In 1966, when I was nine years old, my dad brought home Rush to Judgment by Mark Lane. My dad was never a believer that Lee Harvey Oswald was the lone assassin of President John F. Kennedy and the book by Lane surely amplified that belief of his, as well as mine.
In 1991, I went to visit my parents one afternoon and my mom told me that dad had gone to see JFK, the Oliver Stone film. When dad came home, he told me that I really needed to go out and see this film. The next day I did. To both of us, the film further increased our belief that the JFK assassination was indeed a conspiracy.
While dad and I both thought the film was very insightful and informative about who may have murdered JFK and why he had created so many enemies within the United States government, many in the mainstream media gave the movie bad reviews. Like large media outlets like CBS, NBC and The New York Times, who had all endorsed the Warren Report, which has been largely discredited in 58 years since it first came out in 1964.
Which takes me to a new Oliver Stone documentary called JFK: Destiny Betrayed. It’s a four-part film that lasts approximately four hours that can be seen on Prime Video and Apple. I had the opportunity to see the film and I thought it was outstanding. The film was directed by Stone and produced by Rob Wilson. The film was written by long time JFK assassination researcher and author Jim DiEugenio. The film is narrated by Whoopi Goldberg and Donald Sutherland.
If you truly care about what really occurred in Dealey Plaza in Dallas on November 22, 1963, please watch this film. Yes, I know, we now live in an era of disinformation, via the mainstream media, as well as social media. Unlike that fabricated rhetoric, this film puts out real evidence, much of which was hidden for 30-plus years. This documented information comes from witnesses, physicians, historians, researchers and ballistics specialists.
The one doctor who was at both Parkland Hospital in Dallas after the assassination and at the Bethesda Naval Hospital for JFK’s autopsy was Dr. George Burkley, who was President Kennedy’s personal physician. Burkley was also a Rear Admiral in the Navy.
Burkley signed off on the autopsy descriptive sheet at Bethesda, which placed JFK’s back wound at the T-3 level. That is well below the area which set up the magical single-bullet theory put together by Arlen Specter.
Burkley also signed Kennedy’s death certificate on November 23, 1963, which also placed JFK’s back wound at the third thoracic vertebra level.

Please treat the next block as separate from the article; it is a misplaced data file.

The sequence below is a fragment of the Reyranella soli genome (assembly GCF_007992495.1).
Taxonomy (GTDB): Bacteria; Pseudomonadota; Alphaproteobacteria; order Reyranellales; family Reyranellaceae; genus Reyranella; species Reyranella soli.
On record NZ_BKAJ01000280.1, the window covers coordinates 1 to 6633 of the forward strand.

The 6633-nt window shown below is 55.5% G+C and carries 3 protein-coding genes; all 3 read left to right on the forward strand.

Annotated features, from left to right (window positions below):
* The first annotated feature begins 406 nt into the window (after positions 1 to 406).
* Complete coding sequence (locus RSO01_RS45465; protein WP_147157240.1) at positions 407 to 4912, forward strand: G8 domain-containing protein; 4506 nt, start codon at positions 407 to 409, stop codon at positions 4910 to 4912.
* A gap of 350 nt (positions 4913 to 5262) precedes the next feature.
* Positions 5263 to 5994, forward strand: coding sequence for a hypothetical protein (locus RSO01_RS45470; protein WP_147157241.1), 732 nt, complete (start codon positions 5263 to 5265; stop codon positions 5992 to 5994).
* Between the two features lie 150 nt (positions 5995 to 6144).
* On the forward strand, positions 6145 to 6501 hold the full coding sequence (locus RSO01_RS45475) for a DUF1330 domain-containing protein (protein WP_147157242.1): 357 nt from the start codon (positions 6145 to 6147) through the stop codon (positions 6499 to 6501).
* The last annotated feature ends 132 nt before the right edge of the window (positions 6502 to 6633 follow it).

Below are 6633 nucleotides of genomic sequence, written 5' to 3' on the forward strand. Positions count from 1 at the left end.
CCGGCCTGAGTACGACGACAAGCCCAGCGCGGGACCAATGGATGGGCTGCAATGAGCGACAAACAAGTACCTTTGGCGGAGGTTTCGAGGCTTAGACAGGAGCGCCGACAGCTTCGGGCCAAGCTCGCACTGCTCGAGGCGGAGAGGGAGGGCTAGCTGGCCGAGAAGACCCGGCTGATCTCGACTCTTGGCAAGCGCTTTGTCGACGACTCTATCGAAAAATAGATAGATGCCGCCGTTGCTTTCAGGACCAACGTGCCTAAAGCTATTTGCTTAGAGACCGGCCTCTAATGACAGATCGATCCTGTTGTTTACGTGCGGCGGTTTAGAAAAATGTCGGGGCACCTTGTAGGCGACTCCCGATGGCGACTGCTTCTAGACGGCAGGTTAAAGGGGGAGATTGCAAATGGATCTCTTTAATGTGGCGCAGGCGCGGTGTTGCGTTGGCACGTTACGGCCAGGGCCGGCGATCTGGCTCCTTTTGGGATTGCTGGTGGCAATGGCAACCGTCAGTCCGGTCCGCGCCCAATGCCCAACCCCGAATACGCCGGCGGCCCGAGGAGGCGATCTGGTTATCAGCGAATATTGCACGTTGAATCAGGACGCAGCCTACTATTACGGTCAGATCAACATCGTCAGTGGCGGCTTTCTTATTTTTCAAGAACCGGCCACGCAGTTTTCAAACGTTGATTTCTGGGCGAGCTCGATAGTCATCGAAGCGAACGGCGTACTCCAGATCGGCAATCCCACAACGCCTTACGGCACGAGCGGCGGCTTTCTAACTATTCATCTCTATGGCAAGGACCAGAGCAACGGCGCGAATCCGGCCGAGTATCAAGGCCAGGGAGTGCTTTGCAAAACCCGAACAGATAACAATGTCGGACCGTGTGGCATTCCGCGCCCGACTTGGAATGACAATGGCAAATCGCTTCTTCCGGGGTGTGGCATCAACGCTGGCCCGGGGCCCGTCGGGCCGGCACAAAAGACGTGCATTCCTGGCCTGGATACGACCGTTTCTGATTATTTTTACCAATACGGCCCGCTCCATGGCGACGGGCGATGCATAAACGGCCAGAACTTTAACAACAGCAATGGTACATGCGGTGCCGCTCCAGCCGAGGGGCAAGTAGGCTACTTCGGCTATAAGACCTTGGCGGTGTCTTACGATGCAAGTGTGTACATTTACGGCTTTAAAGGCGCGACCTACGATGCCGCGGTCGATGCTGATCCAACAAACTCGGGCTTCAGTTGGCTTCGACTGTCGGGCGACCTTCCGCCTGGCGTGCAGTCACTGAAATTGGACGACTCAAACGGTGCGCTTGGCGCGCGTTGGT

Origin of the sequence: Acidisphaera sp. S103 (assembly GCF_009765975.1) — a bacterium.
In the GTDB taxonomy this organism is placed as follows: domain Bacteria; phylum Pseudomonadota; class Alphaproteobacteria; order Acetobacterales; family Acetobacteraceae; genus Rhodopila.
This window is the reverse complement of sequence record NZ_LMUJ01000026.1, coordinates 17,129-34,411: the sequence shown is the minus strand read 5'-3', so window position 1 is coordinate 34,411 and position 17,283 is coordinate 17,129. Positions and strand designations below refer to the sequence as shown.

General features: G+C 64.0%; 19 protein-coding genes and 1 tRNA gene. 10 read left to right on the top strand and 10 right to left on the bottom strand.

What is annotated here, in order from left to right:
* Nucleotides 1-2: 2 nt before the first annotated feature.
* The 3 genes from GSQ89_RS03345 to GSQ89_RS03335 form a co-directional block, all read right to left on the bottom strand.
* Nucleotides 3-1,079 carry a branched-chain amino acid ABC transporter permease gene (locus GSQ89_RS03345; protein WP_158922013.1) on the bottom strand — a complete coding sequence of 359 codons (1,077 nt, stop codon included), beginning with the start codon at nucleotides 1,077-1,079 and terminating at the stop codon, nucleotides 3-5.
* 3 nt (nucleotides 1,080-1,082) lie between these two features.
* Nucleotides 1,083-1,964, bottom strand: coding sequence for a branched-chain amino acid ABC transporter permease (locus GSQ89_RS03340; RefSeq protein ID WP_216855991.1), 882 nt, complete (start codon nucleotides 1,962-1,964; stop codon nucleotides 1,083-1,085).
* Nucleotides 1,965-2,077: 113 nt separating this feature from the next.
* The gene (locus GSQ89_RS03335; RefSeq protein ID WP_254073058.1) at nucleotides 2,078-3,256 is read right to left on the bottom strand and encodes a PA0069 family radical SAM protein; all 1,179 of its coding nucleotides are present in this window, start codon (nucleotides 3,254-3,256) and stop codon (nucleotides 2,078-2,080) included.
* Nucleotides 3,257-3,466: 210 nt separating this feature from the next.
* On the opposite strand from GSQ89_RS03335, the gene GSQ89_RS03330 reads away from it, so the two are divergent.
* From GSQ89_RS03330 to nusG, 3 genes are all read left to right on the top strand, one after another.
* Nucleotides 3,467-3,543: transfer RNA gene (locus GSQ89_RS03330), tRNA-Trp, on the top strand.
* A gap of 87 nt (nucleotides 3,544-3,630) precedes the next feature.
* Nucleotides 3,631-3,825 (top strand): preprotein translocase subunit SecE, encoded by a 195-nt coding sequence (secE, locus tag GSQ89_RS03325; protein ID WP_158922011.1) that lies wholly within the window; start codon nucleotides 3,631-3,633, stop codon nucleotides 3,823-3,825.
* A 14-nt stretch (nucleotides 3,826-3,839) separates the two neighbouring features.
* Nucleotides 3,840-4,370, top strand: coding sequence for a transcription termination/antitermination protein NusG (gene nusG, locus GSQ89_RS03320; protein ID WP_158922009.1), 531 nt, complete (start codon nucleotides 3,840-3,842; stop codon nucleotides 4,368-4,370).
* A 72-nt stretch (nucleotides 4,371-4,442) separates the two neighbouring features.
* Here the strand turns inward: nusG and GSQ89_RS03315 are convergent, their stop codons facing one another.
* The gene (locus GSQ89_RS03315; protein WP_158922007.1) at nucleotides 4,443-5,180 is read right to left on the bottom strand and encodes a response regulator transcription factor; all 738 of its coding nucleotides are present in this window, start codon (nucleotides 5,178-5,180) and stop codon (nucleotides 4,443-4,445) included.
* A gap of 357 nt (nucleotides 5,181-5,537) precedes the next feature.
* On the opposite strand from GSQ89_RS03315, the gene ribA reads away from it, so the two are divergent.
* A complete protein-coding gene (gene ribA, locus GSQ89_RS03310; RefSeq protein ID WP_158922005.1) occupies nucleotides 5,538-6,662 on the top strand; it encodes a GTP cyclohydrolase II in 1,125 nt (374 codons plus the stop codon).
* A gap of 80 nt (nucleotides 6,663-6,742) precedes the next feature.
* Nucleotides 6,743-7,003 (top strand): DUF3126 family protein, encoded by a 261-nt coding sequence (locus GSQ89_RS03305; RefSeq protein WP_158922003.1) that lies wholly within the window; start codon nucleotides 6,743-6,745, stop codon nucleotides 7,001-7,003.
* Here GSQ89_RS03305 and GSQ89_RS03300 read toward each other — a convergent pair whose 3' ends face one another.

The death certificate signed by Dr. Burkley is not in the Warren Commission volume, plus the descriptive sheet of the autopsy, which is in the Warren Commission volume, does not have Dr. Burkley’s signature.
It’s important to know that Specter did not depose Dr. Burkley. That could be because of what Burkley told Malcolm Kilduff, the Assistant White House Press Secretary. This is what Kilduff told the media at Parkland after the assassination, “Dr. Burkley told me that it was a simple matter, Tom, of a bullet, right through the head.” While Kilduff uttered these words he pointed towards his right temple.
In 1967, Dr. Burkley did an interview with the JFK Library and was asked this question, “Do you agree with the Warren Report on the number of bullets which entered the President’s body?” Burkley replied, “I would not care to be quoted on that.”
What is even more interesting than that is what occurred in 1977. At that time, Burkley’s attorney William Illig wrote a letter to Richard Sprague, who was then the chief counsel for the HSCA, telling him that he had information that others beside Oswald must have participated in the assassination and that Burkley was willing to talk about that scenario.
Sprague, who had said he wanted to uncover the CIA’s involvement in the assassination, was forced out of his role as chief counsel of the HSCA two weeks later. As it was, Burkley submitted a written statement to the HSCA, but there is no official record of him being deposed as a witness.
Douglas Horne, who was the Chief Analyst for Military Records for the Assassination Records Review Board (the ARRB), talked about what happened later on with Dr. Burkley.
“In 1982, he told JFK researcher Henry Hurt that there was more than one gunman,” Horne said. “When Henry Hurt tried to re-contact Burkley with more details, Burkley cut him off at the knees. ‘I don’t want to talk about it anymore.’ The very next year, Berkley talked to Michael Kurtz, another JFK researcher. He told him that there was a conspiracy to kill the President. And that he recalled an exit wound at the back of President Kennedy’s head. That’s a very significant statement. That the only doctor we know of that was present at both Parkland for treatment and at Bethesda during the autopsy told Michael Kurtz in 1983 that Kennedy had an exit wound in the back of his head. When Kurtz tried to re-contact Burkley, Burkley cut him off at the knees. “I don’t want to talk about this anymore.’ Dr. Burkley was deceased by the time the review board was empaneled.”